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Restrictive covenants and severance: the Zehnder Judgement

15 July 2019

The Supreme Court has carried out a very thorough review of the approach the Courts should take where a restrictive covenant contains wording which might render it too wide in scope to be enforceable.

The case in question, Egon Zehnder Limited v Tillman, concerned an individual working for a firm of head-hunters, who was restrained under her contract from working with the competitors for a period following termination of her employment. The restriction involved being “concerned or interested in any business carried on in competition with any of the businesses of the Company… during the period of 12 months prior to [the termination date] and with which [she] was materially concerned during such period.” The restriction did not include an exception for an interest relating to a small holding of shares in a publicly quoted Company. Such a provision is common and indeed appeared in this contract in the restriction on what Ms Tillman could do during the course of her employment.

The High Court Judge granted an injunction against Ms Tillman but the Court of Appeal overturned it on the basis that the clause was rendered unenforceable by the failure to exclude small shareholdings.

The Supreme Court has taken the opportunity to review the circumstances in which the Courts can ‘sever’ an unenforceable part of a restriction from a contract, leaving the rest of the clause to be enforced. The Doctrine of Severance has, in recent years, been narrowly interpreted, with the Courts appearing reluctant to exercise any power to ‘correct’ a covenant drawn up by an employer which would, without the severance, be unenforceable.

After a detailed analysis of the history of the doctrine, the Court concluded that if the words causing the problem are capable of being removed from a covenant without the need to add or modify the wording of the remainder, and the removal would not generate any major change in the overall effect of the restraints, then the words should be severed and removed so as to render the covenant enforceable. In this case, they were able  to remove the words “or interested” from the covenant. This negated the argument that the covenant was unenforceable and so an order was made that the restriction should be upheld, with the offending words removed from it.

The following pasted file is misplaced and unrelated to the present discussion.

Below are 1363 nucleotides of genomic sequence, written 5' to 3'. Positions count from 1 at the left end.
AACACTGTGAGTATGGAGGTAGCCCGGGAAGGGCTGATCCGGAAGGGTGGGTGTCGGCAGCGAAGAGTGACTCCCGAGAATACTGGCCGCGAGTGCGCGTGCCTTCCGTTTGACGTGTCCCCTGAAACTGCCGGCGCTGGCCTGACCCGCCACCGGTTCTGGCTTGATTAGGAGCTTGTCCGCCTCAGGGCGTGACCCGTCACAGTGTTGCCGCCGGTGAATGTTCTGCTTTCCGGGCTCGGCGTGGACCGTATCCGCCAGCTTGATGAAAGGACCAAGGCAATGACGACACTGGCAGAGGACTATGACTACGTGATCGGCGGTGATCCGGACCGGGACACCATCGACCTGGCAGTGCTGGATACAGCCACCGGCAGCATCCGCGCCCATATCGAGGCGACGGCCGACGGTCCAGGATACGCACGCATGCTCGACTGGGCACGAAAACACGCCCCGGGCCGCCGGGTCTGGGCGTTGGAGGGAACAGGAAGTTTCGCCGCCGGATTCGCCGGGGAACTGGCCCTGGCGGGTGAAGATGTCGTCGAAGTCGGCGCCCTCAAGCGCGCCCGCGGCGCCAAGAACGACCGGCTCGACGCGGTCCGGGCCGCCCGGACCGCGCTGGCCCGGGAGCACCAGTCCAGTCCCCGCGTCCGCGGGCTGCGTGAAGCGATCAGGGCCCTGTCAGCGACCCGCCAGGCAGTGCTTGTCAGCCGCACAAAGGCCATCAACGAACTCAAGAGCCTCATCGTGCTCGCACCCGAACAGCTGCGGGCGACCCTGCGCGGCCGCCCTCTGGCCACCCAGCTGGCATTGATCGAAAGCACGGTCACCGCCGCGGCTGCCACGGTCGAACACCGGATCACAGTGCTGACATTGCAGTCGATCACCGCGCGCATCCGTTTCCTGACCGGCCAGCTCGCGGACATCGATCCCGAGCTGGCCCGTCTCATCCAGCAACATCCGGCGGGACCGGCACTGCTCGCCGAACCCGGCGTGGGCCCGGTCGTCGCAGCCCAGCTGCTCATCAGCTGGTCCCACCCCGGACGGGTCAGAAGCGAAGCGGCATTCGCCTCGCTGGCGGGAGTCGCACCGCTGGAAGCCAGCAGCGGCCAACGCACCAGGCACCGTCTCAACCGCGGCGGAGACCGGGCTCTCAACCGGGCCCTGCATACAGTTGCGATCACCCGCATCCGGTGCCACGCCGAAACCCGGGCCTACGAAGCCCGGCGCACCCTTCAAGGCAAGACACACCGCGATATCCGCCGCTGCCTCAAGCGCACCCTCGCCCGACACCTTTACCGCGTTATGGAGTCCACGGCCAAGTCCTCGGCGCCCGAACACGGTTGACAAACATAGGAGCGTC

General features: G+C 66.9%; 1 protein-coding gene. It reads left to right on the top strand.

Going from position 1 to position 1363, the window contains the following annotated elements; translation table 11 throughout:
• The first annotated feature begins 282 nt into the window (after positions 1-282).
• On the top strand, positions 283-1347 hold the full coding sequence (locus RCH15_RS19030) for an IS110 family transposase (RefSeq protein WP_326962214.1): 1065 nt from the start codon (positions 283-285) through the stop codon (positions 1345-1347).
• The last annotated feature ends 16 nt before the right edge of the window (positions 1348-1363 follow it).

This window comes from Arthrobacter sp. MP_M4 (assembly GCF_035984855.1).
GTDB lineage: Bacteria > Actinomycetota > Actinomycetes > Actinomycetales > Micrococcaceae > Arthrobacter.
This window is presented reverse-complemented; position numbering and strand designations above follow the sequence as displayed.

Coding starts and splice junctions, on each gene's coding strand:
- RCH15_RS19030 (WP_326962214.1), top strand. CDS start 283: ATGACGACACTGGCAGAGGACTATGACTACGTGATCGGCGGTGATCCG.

The Supreme Court gave particular consideration to the fact that there is considerable pressure placed on an employee in dealing with an attempt by an employer to enforce restrictive covenants, particularly in relation to the cost of litigation and recognition of this pressure that had, perhaps, led to a very narrow application of the right to seek severance. This decision, however, emphasises that Courts can and will take  steps to ‘correct’ a restrictive covenant, thus allowing the employer to enforce what might otherwise be unenforceable.

There are limits on the extent of this doctrine. The courts will not re-write covenants and will not substitute enforceable terms where what is prepared by the employer is too long or too wide in geographical scope to be enforced. If, however, specific words or a clause can be removed without radically changing the intention behind the covenant, then the Courts will be able to do that.

In recent years, the Courts have moved to a pragmatic view of covenant enforcement, based on balancing  all of the relevant facts, avoiding rigid rules which mean that a particular form of words will ‘always’ or ‘never’ be enforceable. This case will give heart to employers seeking to rely on covenants and similarly, will give employees and those advising them pause for thought in terms of weighing up the risks involved in seeking to challenge a covenant which might be capable of correction by the Courts. There remains a risk for employers, however, who include unreasonable elements in post employment restrictive covenants. The Court warned that they may succeed in obtaining an injunction, but there may be a ‘sting in the tail’ in the form of a costs award. Ordinarily, the successful party in High Court litigation will recover a substantial part of their costs from the other party. In circumstances where, in the words of a previous Judge quoted with approval in this case, the employer “casts an unfair burden on others to clear [ ] up” the terms of a covenant, this case would suggest that the employer is likely to have to bear the cost of the exercise itself.


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